All of this not-so-hidden subtext is crystallized by Michael K. Williams’ shadowy revolutionary who hisses malcontent across the internet in viral videos. When the purge finally comes, Williams’ Carmelo makes good on promises, including making “their” blood spill.

Yet, there is a certain unavoidable level of hypocrisy about The Purge: Anarchy having its gun and firing it too. This is the biggest micro-budget horror movie from the Blumhouse assembly line that that I’m aware of, and it takes its visceral pleasures in seeing “bad guys” get engulfed in their own flamethrowers, and our heroes both try to survive becoming a Richard Connell lover’s prey, as well as their own avenging hunter. The movie mocks and satirizes America’s obsession with guns, and those who talk about them like they’re sex toys, but the heroes all utilize them to much fanfare in scenes constructed for audience applause.

Fortunately, the film works primarily, because we care about a few of the heroes this time, especially Grillo’s lone gunman. It may be an archetype, but there is nothing wholly altruistic about this dude, who on a cryptic, and ultimately justified, mission of death decides to be the Good Samaritan when he stops a regime bureaucrat from purging Eva and Cali. Grillo brings a well of sincere compassion and humanity both in his reluctant protection of them and in his own suffering, which is never purged; it’s left boiling beneath the surface of the actor’s visage.

On a purely entertainment level, there are several set pieces that will please genre diehards that were left wanting last time out. In particular is the aforementioned flamethrower chase through Los Angeles’ decrepit tunnels where sadists come riding down in a motor vehicle to smoke out all the hiding homeless people while the heroes run for their lives. Also, as given away in the trailer, at one point the entire group is captured by an auctioneer clearinghouse, which specializes in the most refined purges of the night. Judith McConnell as the smiling hostess taking down bids has especially delectable fun in crooning about her preferred shotgun of choice, entering momentary ecstasy when thinking about the chamber firing.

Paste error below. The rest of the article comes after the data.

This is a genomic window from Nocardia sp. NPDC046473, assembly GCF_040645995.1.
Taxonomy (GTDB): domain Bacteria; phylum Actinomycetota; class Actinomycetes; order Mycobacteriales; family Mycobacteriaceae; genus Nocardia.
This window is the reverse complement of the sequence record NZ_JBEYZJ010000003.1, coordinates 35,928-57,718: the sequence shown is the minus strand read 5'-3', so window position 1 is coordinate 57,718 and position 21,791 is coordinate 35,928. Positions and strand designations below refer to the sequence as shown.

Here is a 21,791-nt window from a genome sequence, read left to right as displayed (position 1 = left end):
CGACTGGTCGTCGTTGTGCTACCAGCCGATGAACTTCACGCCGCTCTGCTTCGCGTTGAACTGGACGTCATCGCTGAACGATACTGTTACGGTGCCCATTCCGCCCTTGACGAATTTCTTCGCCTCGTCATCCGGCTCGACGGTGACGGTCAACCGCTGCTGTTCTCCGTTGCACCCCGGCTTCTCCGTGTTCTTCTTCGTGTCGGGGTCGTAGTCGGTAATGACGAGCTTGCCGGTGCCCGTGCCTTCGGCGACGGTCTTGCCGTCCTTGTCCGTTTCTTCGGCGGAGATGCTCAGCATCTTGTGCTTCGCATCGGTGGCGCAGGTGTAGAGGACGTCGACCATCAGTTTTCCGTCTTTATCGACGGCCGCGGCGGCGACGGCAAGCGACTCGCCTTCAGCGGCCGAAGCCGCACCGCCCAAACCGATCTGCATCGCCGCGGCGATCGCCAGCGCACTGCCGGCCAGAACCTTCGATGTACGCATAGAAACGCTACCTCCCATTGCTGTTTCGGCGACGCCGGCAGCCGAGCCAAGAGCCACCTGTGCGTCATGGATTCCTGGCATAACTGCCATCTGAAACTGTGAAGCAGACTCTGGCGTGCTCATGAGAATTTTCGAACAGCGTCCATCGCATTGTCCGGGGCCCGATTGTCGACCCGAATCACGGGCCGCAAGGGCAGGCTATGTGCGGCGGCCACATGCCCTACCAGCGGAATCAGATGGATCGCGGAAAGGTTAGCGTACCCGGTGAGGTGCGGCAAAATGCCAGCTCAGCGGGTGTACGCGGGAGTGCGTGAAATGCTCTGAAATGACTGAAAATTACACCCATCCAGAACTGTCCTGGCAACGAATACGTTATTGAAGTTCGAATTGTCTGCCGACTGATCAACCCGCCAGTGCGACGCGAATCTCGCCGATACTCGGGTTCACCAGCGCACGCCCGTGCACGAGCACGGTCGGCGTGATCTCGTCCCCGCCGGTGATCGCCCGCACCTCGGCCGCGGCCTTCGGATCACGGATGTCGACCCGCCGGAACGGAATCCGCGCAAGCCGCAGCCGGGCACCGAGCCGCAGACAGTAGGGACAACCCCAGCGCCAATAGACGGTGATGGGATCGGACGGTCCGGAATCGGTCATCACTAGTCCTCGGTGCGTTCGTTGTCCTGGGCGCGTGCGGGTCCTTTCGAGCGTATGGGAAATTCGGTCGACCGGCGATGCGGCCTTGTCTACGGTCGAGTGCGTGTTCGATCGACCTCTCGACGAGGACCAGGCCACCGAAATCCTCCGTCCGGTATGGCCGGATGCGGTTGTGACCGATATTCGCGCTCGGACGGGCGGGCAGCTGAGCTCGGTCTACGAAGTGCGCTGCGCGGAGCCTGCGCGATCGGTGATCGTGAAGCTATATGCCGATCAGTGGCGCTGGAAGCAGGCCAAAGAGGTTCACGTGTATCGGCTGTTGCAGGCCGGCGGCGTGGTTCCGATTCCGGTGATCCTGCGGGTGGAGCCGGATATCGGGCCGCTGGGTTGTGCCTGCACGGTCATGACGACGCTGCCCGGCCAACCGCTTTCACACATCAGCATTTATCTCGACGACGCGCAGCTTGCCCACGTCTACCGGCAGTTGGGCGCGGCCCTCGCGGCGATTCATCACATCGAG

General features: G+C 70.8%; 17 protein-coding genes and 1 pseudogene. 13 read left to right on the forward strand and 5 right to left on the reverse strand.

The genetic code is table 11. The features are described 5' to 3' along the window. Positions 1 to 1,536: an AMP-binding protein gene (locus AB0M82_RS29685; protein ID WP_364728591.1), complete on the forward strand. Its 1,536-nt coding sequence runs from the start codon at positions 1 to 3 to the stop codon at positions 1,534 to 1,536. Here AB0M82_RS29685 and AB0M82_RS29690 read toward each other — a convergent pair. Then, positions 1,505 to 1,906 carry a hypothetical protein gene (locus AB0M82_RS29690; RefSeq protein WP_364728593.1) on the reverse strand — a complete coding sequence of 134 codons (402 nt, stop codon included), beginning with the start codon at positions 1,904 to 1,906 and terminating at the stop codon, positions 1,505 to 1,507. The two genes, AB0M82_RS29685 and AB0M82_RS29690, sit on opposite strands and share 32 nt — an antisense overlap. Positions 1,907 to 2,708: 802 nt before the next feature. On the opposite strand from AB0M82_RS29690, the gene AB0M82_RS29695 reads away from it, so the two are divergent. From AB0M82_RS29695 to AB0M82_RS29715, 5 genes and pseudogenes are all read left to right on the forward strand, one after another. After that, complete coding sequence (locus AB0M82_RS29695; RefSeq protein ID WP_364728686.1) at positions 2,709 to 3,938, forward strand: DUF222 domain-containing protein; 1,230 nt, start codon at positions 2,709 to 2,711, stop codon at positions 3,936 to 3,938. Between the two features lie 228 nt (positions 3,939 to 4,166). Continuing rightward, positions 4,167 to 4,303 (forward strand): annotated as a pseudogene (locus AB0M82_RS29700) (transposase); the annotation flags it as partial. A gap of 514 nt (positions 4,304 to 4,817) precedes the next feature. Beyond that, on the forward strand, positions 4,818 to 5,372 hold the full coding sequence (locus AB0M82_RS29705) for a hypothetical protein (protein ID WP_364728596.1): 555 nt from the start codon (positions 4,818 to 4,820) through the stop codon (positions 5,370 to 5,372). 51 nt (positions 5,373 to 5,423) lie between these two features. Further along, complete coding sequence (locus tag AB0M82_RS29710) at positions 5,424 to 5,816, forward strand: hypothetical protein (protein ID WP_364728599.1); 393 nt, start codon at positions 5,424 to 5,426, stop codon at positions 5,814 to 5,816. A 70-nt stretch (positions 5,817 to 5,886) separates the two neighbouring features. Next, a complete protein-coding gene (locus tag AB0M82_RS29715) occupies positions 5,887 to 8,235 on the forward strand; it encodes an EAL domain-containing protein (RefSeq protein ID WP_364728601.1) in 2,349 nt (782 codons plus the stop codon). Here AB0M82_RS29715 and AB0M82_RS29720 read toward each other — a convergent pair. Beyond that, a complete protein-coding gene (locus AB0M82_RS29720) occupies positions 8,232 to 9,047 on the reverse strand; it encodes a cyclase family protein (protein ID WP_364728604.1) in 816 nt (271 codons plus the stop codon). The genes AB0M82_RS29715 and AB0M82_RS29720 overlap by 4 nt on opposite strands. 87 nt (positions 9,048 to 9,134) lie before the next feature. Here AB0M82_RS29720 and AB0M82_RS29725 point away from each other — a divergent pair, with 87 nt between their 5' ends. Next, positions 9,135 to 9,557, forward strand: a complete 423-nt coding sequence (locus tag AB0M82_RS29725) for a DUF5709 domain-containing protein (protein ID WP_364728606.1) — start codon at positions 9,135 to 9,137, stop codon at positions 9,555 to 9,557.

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But for all the adrenaline and varied purging locations this one-night odyssey observes in the pits of human existence, the most chilling is a solitary shot witnessed in the trailer. A proud, but destitute grandfather will protect his family by selling himself for $100,000 to an affluent family. His daughter and grandchild will get the money, and the benefactors get him as their guest of honor for the night—which involves a fleeting image of plastic tarp lining their entire decedent living room and four privileged machetes. It is likely that these blades have been passed down from generation to generation, once to hunt the “big five” in Africa, and now ready to gain the most sporting colored target of choice for such sickeningly WASP-y surroundings.

That is true horror, because any viewer knows that is culturally happening every night of the year. In that context, the fictional purge can be almost perfunctory, and The Purge: Anarchy is all the more bitingly honest in its satirical bloodsport.

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3 out of 5